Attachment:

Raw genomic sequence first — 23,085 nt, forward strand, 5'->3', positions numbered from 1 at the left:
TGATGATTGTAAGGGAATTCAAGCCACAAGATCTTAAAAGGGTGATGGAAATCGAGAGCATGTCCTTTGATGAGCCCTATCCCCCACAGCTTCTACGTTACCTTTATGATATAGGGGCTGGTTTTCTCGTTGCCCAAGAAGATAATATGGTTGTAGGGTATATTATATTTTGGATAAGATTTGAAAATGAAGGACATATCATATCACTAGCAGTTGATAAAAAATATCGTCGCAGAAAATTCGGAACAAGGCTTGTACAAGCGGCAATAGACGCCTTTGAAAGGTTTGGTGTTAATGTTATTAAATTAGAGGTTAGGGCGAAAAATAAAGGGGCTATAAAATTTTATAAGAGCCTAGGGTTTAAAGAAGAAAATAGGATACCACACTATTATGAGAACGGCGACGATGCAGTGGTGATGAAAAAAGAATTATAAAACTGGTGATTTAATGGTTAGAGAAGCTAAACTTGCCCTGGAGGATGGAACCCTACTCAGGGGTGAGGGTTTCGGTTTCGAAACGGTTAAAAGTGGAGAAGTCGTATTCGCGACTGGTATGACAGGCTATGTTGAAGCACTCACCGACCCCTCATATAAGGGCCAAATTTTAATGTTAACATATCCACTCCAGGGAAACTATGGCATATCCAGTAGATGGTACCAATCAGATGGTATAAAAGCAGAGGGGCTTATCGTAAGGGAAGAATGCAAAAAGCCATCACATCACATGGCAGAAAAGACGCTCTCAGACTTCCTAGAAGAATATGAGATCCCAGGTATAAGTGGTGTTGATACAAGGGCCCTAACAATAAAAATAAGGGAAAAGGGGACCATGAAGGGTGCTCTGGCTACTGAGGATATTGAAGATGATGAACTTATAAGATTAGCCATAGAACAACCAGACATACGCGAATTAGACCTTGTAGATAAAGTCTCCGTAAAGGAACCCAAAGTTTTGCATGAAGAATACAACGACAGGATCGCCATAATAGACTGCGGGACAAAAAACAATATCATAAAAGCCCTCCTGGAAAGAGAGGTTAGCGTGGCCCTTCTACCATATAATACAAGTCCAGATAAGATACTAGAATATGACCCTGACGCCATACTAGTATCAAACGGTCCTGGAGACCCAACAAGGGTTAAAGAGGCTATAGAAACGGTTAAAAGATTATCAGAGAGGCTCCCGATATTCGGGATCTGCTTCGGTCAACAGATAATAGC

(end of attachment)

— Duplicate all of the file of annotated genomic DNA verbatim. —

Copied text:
Raw genomic sequence first — 23,085 nt, forward strand, 5'->3', positions numbered from 1 at the left:
TGATGATTGTAAGGGAATTCAAGCCACAAGATCTTAAAAGGGTGATGGAAATCGAGAGCATGTCCTTTGATGAGCCCTATCCCCCACAGCTTCTACGTTACCTTTATGATATAGGGGCTGGTTTTCTCGTTGCCCAAGAAGATAATATGGTTGTAGGGTATATTATATTTTGGATAAGATTTGAAAATGAAGGACATATCATATCACTAGCAGTTGATAAAAAATATCGTCGCAGAAAATTCGGAACAAGGCTTGTACAAGCGGCAATAGACGCCTTTGAAAGGTTTGGTGTTAATGTTATTAAATTAGAGGTTAGGGCGAAAAATAAAGGGGCTATAAAATTTTATAAGAGCCTAGGGTTTAAAGAAGAAAATAGGATACCACACTATTATGAGAACGGCGACGATGCAGTGGTGATGAAAAAAGAATTATAAAACTGGTGATTTAATGGTTAGAGAAGCTAAACTTGCCCTGGAGGATGGAACCCTACTCAGGGGTGAGGGTTTCGGTTTCGAAACGGTTAAAAGTGGAGAAGTCGTATTCGCGACTGGTATGACAGGCTATGTTGAAGCACTCACCGACCCCTCATATAAGGGCCAAATTTTAATGTTAACATATCCACTCCAGGGAAACTATGGCATATCCAGTAGATGGTACCAATCAGATGGTATAAAAGCAGAGGGGCTTATCGTAAGGGAAGAATGCAAAAAGCCATCACATCACATGGCAGAAAAGACGCTCTCAGACTTCCTAGAAGAATATGAGATCCCAGGTATAAGTGGTGTTGATACAAGGGCCCTAACAATAAAAATAAGGGAAAAGGGGACCATGAAGGGTGCTCTGGCTACTGAGGATATTGAAGATGATGAACTTATAAGATTAGCCATAGAACAACCAGACATACGCGAATTAGACCTTGTAGATAAAGTCTCCGTAAAGGAACCCAAAGTTTTGCATGAAGAATACAACGACAGGATCGCCATAATAGACTGCGGGACAAAAAACAATATCATAAAAGCCCTCCTGGAAAGAGAGGTTAGCGTGGCCCTTCTACCATATAATACAAGTCCAGATAAGATACTAGAATATGACCCTGACGCCATACTAGTATCAAACGGTCCTGGAGACCCAACAAGGGTTAAAGAGGCTATAGAAACGGTTAAAAGATTATCAGAGAGGCTCCCGATATTCGGGATCTGCTTCGGTCAACAGATAATAGC